Sure, Bob. Insurance, as you know, is seasonally high third quarter. So, I would as I said, expect that to move down a little bit. The merchant and card I think the third quarter number is a good baseline. One of the factors is, we would expect that to continue to improve as we introduce more of the card capability that we garnered through HSBC into our existing customer base into the legacy First Niagara customers.

I think the key driver there is mortgage banking as you said and we believe the fourth quarter will be another strong quarter, and we will continue to add volume and capacity in the fourth quarter and first quarter, so, we see the fourth quarter being much the same around mortgage. The trade-off between volume and margin is one that we'll continue to manage.

And, another one I would tell you that, I think will continue to perform well is our capital markets derivative business. Again, the team there continues to operate very well, so I would expect that to be where it is at or maybe a little bit better. But, again, I think the fee story will continue to improve on a quarter-over-quarter basis.

John Koelmel

I can only underscore that we are very, very focused on outperforming, better performing in the fee arena, so whether the seasonality trends are relevant, that would be more true if we were fully penetrated. We're underpenetrated.

If the opportunities weren't already there for better execution with the book we have, the insurance agency, Kirk Jensen's settled into his role and clearly expect him and his team continue to grow that book of business as well, so you can run right down the line, Bob.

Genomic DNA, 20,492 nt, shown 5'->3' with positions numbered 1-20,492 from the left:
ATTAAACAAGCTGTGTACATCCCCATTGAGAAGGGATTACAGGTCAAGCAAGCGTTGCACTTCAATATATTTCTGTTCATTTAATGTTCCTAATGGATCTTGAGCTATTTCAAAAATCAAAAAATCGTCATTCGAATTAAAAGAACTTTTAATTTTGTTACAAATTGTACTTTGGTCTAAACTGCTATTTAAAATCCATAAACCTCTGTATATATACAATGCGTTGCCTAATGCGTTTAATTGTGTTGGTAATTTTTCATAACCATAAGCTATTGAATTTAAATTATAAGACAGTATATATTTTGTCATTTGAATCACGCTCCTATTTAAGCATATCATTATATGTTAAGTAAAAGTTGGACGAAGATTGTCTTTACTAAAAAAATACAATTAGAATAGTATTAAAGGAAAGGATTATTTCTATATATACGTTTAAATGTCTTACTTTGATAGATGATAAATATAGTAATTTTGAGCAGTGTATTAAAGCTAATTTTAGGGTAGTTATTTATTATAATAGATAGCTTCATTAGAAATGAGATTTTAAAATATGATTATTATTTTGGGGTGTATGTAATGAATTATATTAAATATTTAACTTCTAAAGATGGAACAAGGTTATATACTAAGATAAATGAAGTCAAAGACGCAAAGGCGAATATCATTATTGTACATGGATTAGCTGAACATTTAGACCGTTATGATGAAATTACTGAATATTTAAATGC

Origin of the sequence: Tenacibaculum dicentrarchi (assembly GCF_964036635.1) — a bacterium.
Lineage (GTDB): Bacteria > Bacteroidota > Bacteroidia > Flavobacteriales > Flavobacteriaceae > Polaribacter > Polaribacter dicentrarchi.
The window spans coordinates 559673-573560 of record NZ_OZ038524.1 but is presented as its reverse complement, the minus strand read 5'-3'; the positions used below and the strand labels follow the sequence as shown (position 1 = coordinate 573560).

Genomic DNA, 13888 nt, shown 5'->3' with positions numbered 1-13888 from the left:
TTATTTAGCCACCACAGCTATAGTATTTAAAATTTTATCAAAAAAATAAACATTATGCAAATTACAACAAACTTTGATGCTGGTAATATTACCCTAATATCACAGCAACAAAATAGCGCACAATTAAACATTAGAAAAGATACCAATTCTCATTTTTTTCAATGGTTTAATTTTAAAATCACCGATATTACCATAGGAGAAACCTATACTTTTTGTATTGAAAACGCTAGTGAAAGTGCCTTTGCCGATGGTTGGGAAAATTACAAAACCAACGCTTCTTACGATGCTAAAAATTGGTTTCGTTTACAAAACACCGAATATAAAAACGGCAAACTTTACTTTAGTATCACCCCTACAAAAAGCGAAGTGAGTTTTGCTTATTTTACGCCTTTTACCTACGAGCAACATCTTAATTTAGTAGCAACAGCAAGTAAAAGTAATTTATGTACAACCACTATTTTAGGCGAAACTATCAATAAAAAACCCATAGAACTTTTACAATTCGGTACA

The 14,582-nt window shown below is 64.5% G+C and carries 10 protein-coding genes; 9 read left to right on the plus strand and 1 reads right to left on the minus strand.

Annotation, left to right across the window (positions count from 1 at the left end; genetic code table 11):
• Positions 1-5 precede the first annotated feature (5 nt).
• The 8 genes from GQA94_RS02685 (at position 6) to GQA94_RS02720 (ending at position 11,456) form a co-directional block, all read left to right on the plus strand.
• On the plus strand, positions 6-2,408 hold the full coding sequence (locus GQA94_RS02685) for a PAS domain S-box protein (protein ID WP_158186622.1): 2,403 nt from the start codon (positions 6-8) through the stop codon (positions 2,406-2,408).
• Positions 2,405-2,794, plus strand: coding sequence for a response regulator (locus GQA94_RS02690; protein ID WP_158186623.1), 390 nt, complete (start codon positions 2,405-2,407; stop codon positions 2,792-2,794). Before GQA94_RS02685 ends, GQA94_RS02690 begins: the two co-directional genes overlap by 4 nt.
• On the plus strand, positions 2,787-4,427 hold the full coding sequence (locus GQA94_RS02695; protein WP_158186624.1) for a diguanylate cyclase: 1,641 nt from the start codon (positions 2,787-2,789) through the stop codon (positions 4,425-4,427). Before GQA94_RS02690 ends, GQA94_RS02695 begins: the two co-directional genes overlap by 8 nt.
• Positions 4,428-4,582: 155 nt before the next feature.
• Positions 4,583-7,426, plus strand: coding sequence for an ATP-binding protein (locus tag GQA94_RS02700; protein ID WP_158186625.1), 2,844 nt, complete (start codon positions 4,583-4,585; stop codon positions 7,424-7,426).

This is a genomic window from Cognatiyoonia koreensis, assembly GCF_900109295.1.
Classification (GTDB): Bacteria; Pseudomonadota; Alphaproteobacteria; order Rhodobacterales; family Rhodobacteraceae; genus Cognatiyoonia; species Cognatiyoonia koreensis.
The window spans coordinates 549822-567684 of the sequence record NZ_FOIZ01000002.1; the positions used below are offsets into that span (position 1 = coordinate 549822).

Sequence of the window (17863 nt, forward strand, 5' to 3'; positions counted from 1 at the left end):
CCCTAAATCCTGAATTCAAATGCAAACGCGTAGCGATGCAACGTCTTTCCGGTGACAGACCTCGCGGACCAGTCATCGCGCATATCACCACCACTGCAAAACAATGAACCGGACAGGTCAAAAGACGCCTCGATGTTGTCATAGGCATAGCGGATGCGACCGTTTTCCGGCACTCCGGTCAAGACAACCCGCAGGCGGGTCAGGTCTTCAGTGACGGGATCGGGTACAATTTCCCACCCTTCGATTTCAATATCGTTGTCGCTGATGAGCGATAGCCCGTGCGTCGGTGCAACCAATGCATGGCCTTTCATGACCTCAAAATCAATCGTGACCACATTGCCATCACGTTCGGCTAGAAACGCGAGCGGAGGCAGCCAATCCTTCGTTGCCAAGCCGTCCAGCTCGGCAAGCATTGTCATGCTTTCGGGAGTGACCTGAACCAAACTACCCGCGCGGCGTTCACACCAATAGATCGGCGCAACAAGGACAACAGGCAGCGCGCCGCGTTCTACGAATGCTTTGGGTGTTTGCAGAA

We are building, so don't over analyze the moment. Clearly, you continue to embed in your thought and thinking that this is about further penetration, better execution, better performance, not trying to predict off a static baseline.

Bob Ramsey - FBR Capital Markets & Co

That's helpful. I guess maybe two would be helpful. Given all that growth, the bottom line going to from $97 million to $92 million on an operating basis seems like more of a drop than just the insurance line would contribute, and so I was just kind of curious what else might be driving that directional move in the fourth quarter and where seasonality may or may not be a piece of that? Is there something other than the insurance line that's contributing to that drop or is that all really insurance?

Greg Norwood

Well, one, I wouldn't look at, when we say consistent with expectations, in isolation of the $92 million the Street had, I think you are focused on it, Bob, the right way. I would look at $92 million versus $97 million and make your judgments within that range.

Bob Ramsey - FBR Capital Markets & Co

Okay. Great. That's helpful. I appreciate it.

John Koelmel

We are not trying to imply too much of a level of precision in a consensus number, Bob.

Bob Ramsey - FBR Capital Markets & Co

Okay. Thank you.

Operator

Thank you. Our next question comes from Dave Rochester. Sir, line is open. You can open go ahead and ask the question.

Dave Rochester - Deutsche Bank Securities

Hey, good morning, guys. Since you've got a handle on what you are looking at for 4Q, I was just wondering if you could make a preliminary comment about or consensuses on trends for next year.

Greg Norwood

I think as most companies have said, it's pretty early to predict 2013. I mean, clearly, we are in planning and I would say we are continuously in planning. But, as we look forward to the end of this year and the election and the fiscal cliff, and frankly in my remarks, the reason I balanced that, is because I think the medium-term impact of QE3 really requires context of those, so we are not in a position to provide guidance any earlier than we normally would in the first quarter.

Dave Rochester - Deutsche Bank Securities

Okay. And, Greg, you had given the premium amortization for the quarter. I was just wondering what the total premium is on the books today?

Greg Norwood